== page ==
Trump’s trickle-down hate takes root locally
Hate may have found a home in New Haven on Sunday when a fire burned through the first and second floor of the Diyanet Mosque of New Haven, rendering it uninhabitable. Authorities have said that an “incendiary device” was used to start the blaze, meaning someone purposefully tried to burn the mosque down.
We do not know at this time if bias was the motive, but here is what we do know.
This incident happened at the end of the first week of Ramadan, a holy month of fasting for Muslims — a time of self-sacrifice, charity and family gatherings. Fortunately, only the imam was at the mosque at the time, but if the blaze had broken out later that evening it is likely that dozens of people including small children would have been there for nighttime prayers and breaking their fast. If reports regarding the scope of the fire are true, there would have been much more than property damage.
Islamophobia has been a constant presence in Muslim life in America since 9/11. Nearly 20 years later, a generation of Muslims have grown up experiencing bullying in the school yard, discrimination at work and violence ranging from women’s head-scarves being pulled off in the street to deadly assaults. However, data gathered by the Council on American-Islamic Relations’ shows that coinciding with the candidacy of Donald Trump for president, incidents against mosques ratcheted upwards. There were 78 instances of mosques being targeted — counting arson, vandalism and other destruction — in 2015. By comparison, 2014 saw just 20 such incidents. By the end of 2017, CAIR recorded nine mosques being attacked each month.
As the Republican presidential candidate, Donald Trump proclaimed loudly, “I think Islam hates us,” and said (falsely and repeatedly) that he saw Muslims in New Jersey celebrating the destruction of the Twin Towers. Upon assuming office, he enacted through an Executive Order the “Muslim Ban” on immigration. The fig leaf of national security belied the fact that the seven countries targeted were predominantly Muslim and in 2015 had accounted for the largest sources of Muslim immigration to the United States. The measure was clearly designed to reduce Muslim immigration.
In his book “Understanding Ethnic Violence,” MIT professor Roger Peterson points to a toxic brew of emotions — fear, rage and resentment — as motivating factors for individual perpetrators of ethnic violence. According to Peterson’s theory, observable structural changes generate an emotional mechanism that in turn heighten the saliency of a desire (safety, vengeance, status) that promote ethnic violence and conflict.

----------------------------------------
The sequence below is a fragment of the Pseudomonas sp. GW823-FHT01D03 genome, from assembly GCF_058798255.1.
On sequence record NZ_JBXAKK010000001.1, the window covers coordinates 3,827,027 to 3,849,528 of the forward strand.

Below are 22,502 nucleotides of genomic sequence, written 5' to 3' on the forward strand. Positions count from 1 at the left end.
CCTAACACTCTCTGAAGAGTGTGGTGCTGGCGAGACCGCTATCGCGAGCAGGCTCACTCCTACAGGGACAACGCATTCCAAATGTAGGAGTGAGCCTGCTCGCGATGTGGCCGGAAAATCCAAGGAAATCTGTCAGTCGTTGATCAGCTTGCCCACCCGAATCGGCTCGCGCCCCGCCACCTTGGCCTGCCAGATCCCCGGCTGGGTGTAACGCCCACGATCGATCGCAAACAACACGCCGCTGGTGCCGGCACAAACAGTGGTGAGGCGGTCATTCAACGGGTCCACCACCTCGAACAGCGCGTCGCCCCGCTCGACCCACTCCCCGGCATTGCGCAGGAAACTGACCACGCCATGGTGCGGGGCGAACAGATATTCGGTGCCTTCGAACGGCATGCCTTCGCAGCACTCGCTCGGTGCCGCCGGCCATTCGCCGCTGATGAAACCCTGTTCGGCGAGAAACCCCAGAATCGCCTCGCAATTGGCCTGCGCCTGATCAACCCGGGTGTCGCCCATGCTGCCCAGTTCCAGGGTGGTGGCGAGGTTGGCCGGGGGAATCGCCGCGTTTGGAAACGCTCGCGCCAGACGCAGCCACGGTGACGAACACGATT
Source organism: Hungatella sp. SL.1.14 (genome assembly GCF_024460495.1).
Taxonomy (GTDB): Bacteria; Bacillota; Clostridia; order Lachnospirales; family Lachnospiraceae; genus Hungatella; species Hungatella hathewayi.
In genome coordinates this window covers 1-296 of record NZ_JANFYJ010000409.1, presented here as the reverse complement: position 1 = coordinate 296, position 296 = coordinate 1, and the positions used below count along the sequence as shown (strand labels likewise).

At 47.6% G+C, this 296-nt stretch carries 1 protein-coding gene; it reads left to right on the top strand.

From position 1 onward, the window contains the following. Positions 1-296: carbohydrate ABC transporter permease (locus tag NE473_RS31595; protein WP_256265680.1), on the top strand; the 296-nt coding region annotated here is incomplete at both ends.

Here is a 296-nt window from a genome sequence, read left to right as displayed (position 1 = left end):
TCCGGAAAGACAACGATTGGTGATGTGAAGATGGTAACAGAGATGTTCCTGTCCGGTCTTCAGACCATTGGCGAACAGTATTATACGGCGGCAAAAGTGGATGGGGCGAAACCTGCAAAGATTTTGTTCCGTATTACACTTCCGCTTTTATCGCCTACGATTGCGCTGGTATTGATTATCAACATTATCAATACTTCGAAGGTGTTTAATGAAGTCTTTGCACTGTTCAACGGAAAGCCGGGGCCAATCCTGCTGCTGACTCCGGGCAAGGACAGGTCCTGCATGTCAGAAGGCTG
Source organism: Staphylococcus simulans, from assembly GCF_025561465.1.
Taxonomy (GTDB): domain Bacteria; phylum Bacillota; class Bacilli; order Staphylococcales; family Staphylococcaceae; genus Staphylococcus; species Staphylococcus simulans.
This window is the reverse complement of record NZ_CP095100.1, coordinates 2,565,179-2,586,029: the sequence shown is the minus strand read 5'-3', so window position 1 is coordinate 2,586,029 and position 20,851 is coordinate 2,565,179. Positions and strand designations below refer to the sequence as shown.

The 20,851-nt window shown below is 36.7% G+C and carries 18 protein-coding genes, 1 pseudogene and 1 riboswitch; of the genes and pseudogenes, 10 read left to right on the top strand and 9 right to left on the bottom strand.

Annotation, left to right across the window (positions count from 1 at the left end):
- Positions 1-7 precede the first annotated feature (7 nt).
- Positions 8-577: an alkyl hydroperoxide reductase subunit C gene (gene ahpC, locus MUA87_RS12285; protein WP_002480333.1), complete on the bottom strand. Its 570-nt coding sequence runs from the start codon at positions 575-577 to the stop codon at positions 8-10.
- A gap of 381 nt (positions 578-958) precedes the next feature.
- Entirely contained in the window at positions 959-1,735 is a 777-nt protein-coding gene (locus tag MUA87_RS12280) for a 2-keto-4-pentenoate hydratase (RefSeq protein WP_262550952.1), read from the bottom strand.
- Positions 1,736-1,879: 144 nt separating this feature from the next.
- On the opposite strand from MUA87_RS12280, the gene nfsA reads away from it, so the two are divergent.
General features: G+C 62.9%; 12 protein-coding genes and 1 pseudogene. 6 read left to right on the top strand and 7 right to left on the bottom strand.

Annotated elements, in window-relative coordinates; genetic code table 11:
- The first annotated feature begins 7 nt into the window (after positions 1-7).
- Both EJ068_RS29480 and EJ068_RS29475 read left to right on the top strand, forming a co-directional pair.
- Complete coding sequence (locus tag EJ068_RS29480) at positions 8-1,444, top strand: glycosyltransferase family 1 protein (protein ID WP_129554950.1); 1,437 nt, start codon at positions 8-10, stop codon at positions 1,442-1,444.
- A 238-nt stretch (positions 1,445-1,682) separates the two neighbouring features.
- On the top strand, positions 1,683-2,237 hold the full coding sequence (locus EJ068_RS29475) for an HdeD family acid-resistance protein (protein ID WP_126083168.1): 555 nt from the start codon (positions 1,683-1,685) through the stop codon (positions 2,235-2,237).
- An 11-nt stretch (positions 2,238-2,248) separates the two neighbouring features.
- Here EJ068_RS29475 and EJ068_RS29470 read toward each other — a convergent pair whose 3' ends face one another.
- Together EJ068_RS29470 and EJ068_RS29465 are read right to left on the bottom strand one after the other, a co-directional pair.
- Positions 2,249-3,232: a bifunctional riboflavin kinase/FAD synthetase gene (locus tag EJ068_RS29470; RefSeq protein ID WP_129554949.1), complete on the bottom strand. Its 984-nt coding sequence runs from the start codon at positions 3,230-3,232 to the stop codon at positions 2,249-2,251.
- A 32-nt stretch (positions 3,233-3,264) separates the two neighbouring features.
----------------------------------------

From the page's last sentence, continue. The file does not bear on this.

U.S. participation in successive Gulf Wars, the inexcusable and horrific World Trade Center attacks, the war in Afghanistan, and ISIS terrorism have collectively primed Americans to fear Muslims. Whereas previous presidents distinguished militants from ordinary Muslims, the Trumpian view places us all in one basket, and his views coincide with the administration’s assertion that non-white undesirable immigrants are invading the country. Under these conditions, the desire for security is heightened and a house of worship with its tall minarets becomes a visible target.
The unleashed alt-right domestic terrorists who burn mosques also pose a threat to members of other religious minorities. The suspect in last month’s shooting at the Chabad of Poway synagogue, in which one person was killed and several people wounded, admitted in his manifesto that he had set fire to a mosque in Escondido, Calif. Ancient hatreds and resentment of Jews , perceived as being farthest up the ethnic status hierarchy, result in violence and result in the cries heard in Charlottesville of “Jews will not replace us.”
Richard Spencer, a chief organizer of that “Unite the Right” rally, acknowledged in an interview this week with the The Atlantic that President Trump was the catalyst for the white nationalist movement. “It really was because of his campaign and this new potential for a nationalist candidate who was resonating with the public in a very intense way,” said Spencer in an article titled “An Oral History of Trump’s Bigotry.” “He changed the paradigm and made this kind of public presence of the alt-right possible.”
With the apparent infiltration of the Republican Party at the national level by white supremacists now seemingly complete, it is now up to GOP elected officials and party activists in Connecticut to vocally and publicly make clear whether they endorse Trumpism and its policy of trickle-down hate or if they reject it. As a Republican, I would hope that our party does indeed speak out against the alt-right ideology and its xenophobic undertones.
Despite our fervent prayers for peace and understanding, the burning of the mosque in New Haven will not likely be the last manifestation of violence against Muslims living in Connecticut.
I do not want to attend another vigil in solidarity with victims of bias-motivated violence. Rather, I would like the various groups that make up the fabric of this great state including our political leaders to come together in times of joy and celebrate the humanity we all share in common. For that to happen we all deserve to know the true beliefs of the men and women who represent us under the Republican Party’s banner.
As the Republican presidential candidate, Donald Trump proclaimed loudly, “I think Islam hates us,” and said (falsely and repeatedly) that he saw Muslims in New Jersey celebrating the destruction of the Twin Towers.
Residents gathered Thursday at a vigil following a fire at the Diyanet Mosque of New Haven.